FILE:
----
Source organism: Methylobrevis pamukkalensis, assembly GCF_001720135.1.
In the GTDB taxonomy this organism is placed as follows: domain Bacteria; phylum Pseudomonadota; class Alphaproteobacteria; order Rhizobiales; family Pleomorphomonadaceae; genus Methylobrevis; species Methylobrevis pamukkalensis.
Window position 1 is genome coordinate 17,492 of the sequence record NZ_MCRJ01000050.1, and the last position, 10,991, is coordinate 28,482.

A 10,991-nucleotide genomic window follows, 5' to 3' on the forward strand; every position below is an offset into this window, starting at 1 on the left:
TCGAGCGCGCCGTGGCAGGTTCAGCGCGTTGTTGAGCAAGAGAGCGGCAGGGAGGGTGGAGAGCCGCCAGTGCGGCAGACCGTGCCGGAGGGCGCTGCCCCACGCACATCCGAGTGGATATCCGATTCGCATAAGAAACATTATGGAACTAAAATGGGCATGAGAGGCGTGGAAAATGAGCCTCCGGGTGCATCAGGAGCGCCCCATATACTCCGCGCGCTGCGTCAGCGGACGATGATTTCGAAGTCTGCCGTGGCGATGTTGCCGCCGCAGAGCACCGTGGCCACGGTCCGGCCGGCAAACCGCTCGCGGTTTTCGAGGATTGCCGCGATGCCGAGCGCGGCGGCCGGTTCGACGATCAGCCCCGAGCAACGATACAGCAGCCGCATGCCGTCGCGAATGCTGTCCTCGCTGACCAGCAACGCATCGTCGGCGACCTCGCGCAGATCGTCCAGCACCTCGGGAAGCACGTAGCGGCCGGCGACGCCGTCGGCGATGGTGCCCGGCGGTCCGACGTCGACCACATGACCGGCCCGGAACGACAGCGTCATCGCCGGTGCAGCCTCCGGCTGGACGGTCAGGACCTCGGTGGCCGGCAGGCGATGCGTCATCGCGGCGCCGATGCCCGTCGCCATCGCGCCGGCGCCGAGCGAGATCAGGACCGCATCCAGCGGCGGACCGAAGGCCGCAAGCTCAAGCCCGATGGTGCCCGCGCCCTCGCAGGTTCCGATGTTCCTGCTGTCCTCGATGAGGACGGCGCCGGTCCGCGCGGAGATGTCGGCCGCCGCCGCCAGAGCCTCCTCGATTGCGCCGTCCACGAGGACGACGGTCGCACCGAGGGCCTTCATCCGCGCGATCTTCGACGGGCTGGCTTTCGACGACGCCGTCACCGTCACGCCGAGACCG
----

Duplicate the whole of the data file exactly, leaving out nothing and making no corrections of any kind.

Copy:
Source organism: Methylobrevis pamukkalensis, assembly GCF_001720135.1.
In the GTDB taxonomy this organism is placed as follows: domain Bacteria; phylum Pseudomonadota; class Alphaproteobacteria; order Rhizobiales; family Pleomorphomonadaceae; genus Methylobrevis; species Methylobrevis pamukkalensis.
Window position 1 is genome coordinate 17,492 of the sequence record NZ_MCRJ01000050.1, and the last position, 10,991, is coordinate 28,482.

A 10,991-nucleotide genomic window follows, 5' to 3' on the forward strand; every position below is an offset into this window, starting at 1 on the left:
TCGAGCGCGCCGTGGCAGGTTCAGCGCGTTGTTGAGCAAGAGAGCGGCAGGGAGGGTGGAGAGCCGCCAGTGCGGCAGACCGTGCCGGAGGGCGCTGCCCCACGCACATCCGAGTGGATATCCGATTCGCATAAGAAACATTATGGAACTAAAATGGGCATGAGAGGCGTGGAAAATGAGCCTCCGGGTGCATCAGGAGCGCCCCATATACTCCGCGCGCTGCGTCAGCGGACGATGATTTCGAAGTCTGCCGTGGCGATGTTGCCGCCGCAGAGCACCGTGGCCACGGTCCGGCCGGCAAACCGCTCGCGGTTTTCGAGGATTGCCGCGATGCCGAGCGCGGCGGCCGGTTCGACGATCAGCCCCGAGCAACGATACAGCAGCCGCATGCCGTCGCGAATGCTGTCCTCGCTGACCAGCAACGCATCGTCGGCGACCTCGCGCAGATCGTCCAGCACCTCGGGAAGCACGTAGCGGCCGGCGACGCCGTCGGCGATGGTGCCCGGCGGTCCGACGTCGACCACATGACCGGCCCGGAACGACAGCGTCATCGCCGGTGCAGCCTCCGGCTGGACGGTCAGGACCTCGGTGGCCGGCAGGCGATGCGTCATCGCGGCGCCGATGCCCGTCGCCATCGCGCCGGCGCCGAGCGAGATCAGGACCGCATCCAGCGGCGGACCGAAGGCCGCAAGCTCAAGCCCGATGGTGCCCGCGCCCTCGCAGGTTCCGATGTTCCTGCTGTCCTCGATGAGGACGGCGCCGGTCCGCGCGGAGATGTCGGCCGCCGCCGCCAGAGCCTCCTCGATTGCGCCGTCCACGAGGACGACGGTCGCACCGAGGGCCTTCATCCGCGCGATCTTCGACGGGCTGGCTTTCGACGACGCCGTCACCGTCACGCCGAGACCG